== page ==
Some of them are admittedly odd but they are nevertheless legitimate queries for a local authority call centre e.g.

  • Can I exercise my kestrel on your tip?
  • How many geese are on the boating lake in Cleethorpes this year – caller wanted to visit but had an allergy to feathers
  • I met a boy whilst on holiday in Ibiza, but I’ve lost his number, he said he lived in Nottingham and his dad is a bin man, do you know him?

All of these could be referred to an appropriate Council department. I don’t suppose that a council would release information about an employee but it is not unreasonable to try to trace someone when you have a surname and an employer.

However some of the other queries that local authorities regard as bizarre are more alarming:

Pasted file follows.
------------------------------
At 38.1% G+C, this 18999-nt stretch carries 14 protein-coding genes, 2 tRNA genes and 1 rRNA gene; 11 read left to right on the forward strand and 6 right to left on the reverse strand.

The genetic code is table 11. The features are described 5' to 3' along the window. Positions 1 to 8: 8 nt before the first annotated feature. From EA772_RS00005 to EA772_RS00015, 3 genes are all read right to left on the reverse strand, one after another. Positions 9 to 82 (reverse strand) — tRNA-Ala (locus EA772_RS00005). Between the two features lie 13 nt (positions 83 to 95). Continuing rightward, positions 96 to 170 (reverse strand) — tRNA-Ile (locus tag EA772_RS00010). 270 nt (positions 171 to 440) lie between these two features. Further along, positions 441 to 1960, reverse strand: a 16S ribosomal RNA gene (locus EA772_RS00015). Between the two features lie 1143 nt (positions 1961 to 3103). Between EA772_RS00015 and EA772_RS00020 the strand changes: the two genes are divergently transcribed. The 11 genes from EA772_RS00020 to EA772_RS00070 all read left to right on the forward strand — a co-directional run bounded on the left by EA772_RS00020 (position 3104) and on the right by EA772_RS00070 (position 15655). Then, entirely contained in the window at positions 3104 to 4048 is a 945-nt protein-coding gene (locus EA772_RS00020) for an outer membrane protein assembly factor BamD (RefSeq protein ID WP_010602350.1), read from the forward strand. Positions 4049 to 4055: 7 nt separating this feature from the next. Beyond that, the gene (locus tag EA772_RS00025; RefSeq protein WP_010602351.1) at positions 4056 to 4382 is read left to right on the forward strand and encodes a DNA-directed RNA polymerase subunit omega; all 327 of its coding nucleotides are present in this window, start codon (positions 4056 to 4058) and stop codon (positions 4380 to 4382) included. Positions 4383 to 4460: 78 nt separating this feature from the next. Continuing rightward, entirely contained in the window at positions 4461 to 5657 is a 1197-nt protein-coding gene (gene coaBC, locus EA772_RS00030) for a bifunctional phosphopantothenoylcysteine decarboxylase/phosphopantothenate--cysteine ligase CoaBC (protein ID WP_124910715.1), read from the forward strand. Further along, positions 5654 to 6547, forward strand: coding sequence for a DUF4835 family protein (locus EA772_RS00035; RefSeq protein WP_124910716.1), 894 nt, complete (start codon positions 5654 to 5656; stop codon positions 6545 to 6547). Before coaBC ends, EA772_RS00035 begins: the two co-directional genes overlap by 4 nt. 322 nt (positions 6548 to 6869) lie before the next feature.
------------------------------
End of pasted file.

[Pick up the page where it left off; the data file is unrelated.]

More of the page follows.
• Do you know how much water I need to cook super noodles? (Stevenage Borough Council)
  • What are the rules and regulations for hosting a mouse race? (Somerset County Council)
  • A call from an elderly lady asking for help on her crossword. Seven letters, James Bond’s cat loving nemesis, begins with B? (Staffordshire County Council)
  • What is the daily room rate at the Holiday Inn express? (Stevenage Borough Council)
  • What size tin is required for the Mary Berry strawberry tart featured on the BBC’s ‘Great British Bake Off?’ (Somerset County council)
  • How high is Mt Kilimanjaro? (Somerset County Council)

The worrying thing about these is that they are all typical of the sort of query that a public library might deal with every day. Any decent public library – and by that I mean one that still offers a professional reference enquiry service – should be able to answer all of these or direct the enquirer to the source of information. I’m not certain about the mouse racing one but if there is such a thing as mouse racing then someone has probably published rules and regulations and I’m sure a professional librarian could find them.